Graduating seniors and the impact of COVID-19
It was about three weeks ago and Darien High School senior Sam Cragin got the news while at a team dinner for lacrosse.
“We found out on a Wednesday night that school would be canceled for two weeks,” said Cragin, 18, who plays varsity on the Blue Wave boys lacrosse team. “Someone got a text at the table.”
At that time, the team didn’t have a lot of information about what was going on, Cragin said.
“When we were told we couldn’t practice, we said, ‘This is not fair. How do we get around it?’ We thought everyone was overreacting.”
By that Friday, “we started realizing no one is cheating us here,” he said.
The interruption in everyone’s lives caused by the coronavirus pandemic is tough for everyone, but especially difficult for the class of 2020.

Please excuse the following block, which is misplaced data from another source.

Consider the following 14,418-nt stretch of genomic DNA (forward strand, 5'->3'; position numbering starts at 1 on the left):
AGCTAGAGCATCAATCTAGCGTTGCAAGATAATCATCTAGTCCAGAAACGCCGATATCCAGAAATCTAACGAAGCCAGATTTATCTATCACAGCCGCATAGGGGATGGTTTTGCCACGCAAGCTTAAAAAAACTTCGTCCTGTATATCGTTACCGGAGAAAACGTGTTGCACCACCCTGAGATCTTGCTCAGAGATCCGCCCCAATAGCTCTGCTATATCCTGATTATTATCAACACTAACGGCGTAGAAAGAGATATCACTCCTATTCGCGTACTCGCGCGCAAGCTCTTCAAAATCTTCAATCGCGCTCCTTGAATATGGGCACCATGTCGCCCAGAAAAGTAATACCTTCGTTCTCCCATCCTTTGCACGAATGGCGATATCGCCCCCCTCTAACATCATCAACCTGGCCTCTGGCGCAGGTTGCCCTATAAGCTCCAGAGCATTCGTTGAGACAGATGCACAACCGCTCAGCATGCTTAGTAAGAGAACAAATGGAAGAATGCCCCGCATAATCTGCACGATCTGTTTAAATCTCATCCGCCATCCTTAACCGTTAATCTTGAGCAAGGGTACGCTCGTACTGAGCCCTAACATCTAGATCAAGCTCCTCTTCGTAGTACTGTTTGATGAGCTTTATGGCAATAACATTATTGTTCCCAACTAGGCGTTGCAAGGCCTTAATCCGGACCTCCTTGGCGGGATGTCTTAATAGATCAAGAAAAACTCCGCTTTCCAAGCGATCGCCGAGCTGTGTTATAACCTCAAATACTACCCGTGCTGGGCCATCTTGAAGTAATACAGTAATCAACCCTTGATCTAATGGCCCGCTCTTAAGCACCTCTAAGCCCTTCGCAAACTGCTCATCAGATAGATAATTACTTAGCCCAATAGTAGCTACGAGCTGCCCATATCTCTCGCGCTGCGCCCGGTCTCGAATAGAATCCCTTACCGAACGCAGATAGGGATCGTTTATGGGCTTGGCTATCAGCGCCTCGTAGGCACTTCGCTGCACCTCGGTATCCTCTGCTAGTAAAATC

Graduation, prom, sports competitions, productions, spring break, and even finishing up the school year is either in flux, has been canceled, or is postponed to an unknown date.
Graduating seniors — either high school or college — who have looked forward for a very long time to what would otherwise be a special period in their lives may now feel robbed of memories they may not ever get to have.
Several members of the class of 2020 shared their feelings about what they’re going through now.
While Cragin is waiting to see if he’ll be able to finish his lacrosse season, his coach and captain told the team to stay in shape while at home.
“We were told to work on stuff in our own, to ‘keep the stick in your hand,’” he said. “But it’s tough to stay motivated.”
For exercise equipment, he has been improvising with gardening tools. “I have this big metal bar that’s called an ice pick. It’s used for getting rocks out of the ground,” he said.
He also uses a 30-pack case of water bottles as weights, runs in his neighborhood, and does push-ups.